Technologies relating to safety, play a very integral role in today’s motoring sector and moving along with this thought, Honda along with Yamaha and BMW have come together in the interest of public safety.

2015 BMW S1000 RR Wallpaper
BMW’s advanced safety technologies would play a vital role in the consortium

Nowadays, we see many companies collaborate in order to speed up their production or to use each other’s assets mainly for profit motive. But recently, Honda along with BMW and Yamaha entered into collaboration to enhance Cooperative – Intelligent Transportation Systems (C-ITS) applications in powered two-wheelers and establish a consortium named, Connected Motorcycle Consortium (CMC). This new cooperation was announced on 6th October, 2015 at the ITS World Congress in Bordeaux (France) which happens to be the world’s largest event for intelligent transport system and services.

In 2014, all the ACEM (European association of motorcycle manufacturers) manufacturing members signed a Memorandum of Understanding in order to introduce C-ITS features by 2020. Honda, BMW and Yamaha have already begun the cooperation so as to persuade more manufacturers to join and quicken up the process in the field of C-ITS.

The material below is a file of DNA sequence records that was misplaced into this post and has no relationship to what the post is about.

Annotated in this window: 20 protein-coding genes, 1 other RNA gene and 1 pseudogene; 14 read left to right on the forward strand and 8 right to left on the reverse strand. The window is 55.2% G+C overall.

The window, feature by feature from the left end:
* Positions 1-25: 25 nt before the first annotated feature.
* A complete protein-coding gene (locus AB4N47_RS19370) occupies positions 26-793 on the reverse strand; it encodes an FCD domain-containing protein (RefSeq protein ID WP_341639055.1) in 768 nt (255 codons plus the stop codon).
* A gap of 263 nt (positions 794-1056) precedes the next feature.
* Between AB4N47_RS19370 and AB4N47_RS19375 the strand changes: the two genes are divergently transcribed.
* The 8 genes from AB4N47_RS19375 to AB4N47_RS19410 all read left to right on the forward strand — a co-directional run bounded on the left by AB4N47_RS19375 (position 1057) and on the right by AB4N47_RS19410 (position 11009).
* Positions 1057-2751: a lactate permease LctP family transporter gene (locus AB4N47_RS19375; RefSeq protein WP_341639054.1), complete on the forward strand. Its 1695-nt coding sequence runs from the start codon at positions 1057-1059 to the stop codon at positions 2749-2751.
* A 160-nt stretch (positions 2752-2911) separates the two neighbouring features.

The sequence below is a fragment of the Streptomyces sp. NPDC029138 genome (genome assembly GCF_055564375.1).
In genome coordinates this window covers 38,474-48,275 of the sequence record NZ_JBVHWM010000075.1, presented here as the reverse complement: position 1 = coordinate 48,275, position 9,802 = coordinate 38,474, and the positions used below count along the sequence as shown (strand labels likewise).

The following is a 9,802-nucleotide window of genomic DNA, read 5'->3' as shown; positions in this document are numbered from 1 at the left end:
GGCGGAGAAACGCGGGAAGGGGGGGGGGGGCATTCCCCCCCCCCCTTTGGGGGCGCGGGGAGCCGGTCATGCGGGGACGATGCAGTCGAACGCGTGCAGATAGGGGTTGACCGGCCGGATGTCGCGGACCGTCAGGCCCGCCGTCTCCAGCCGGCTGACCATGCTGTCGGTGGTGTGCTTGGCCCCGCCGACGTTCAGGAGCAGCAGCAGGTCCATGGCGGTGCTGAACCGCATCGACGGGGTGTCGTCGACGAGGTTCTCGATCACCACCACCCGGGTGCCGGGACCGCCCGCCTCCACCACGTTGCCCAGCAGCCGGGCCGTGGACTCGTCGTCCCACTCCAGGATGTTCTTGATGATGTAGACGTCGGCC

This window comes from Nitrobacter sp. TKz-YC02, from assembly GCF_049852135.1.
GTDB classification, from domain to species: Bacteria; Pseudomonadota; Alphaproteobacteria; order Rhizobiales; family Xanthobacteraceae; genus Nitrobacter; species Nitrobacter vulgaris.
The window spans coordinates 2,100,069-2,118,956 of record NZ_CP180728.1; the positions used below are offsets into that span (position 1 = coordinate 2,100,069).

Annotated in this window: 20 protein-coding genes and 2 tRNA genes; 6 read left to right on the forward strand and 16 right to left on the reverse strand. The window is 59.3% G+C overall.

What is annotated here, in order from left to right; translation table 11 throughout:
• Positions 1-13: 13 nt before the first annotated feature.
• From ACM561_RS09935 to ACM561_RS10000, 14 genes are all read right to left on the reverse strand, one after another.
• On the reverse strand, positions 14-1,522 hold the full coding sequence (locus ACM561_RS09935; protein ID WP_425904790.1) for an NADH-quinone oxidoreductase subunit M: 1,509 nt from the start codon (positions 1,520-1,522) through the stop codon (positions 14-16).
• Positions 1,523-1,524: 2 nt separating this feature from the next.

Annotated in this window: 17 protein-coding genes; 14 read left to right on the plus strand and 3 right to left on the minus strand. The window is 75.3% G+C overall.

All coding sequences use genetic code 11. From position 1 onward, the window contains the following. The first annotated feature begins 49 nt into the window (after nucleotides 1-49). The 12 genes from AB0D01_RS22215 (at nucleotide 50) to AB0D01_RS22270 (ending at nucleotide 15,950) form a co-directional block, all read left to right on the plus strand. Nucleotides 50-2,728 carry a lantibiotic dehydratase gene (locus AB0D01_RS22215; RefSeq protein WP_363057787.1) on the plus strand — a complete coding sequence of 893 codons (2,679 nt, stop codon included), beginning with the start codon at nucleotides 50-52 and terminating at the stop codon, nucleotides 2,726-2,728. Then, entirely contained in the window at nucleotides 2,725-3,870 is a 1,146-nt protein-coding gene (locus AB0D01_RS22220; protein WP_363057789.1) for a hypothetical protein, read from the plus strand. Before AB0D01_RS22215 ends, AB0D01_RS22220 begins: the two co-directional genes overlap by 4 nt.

The goal of the consortium is to incorporate C-ITS features in two-wheelers so as to improve the safety and such a focused step was required solely because, few of the manufacturers felt that a dedicated consortium is required for powered two-wheelers. This will be absolutely different from those for cars, because the ITS technologies used in cars cannot simply be transferred to motorcycles because of the difference in the driving dynamics and algorithms used in the software along with space issues and water, dust and vibration resistance.

According to the manufacturers, if this consortium is well considered and the plans are properly executed, the ITS technologies will provide potential to further improve the safety, efficiency and security in all transport systems, motorcycles in particular. Through ITS, the riders will be connected via GPS navigation systems and will have indirect communication with others in order to avoid traffic and allow safer manoeuvring in the busy urban environment.

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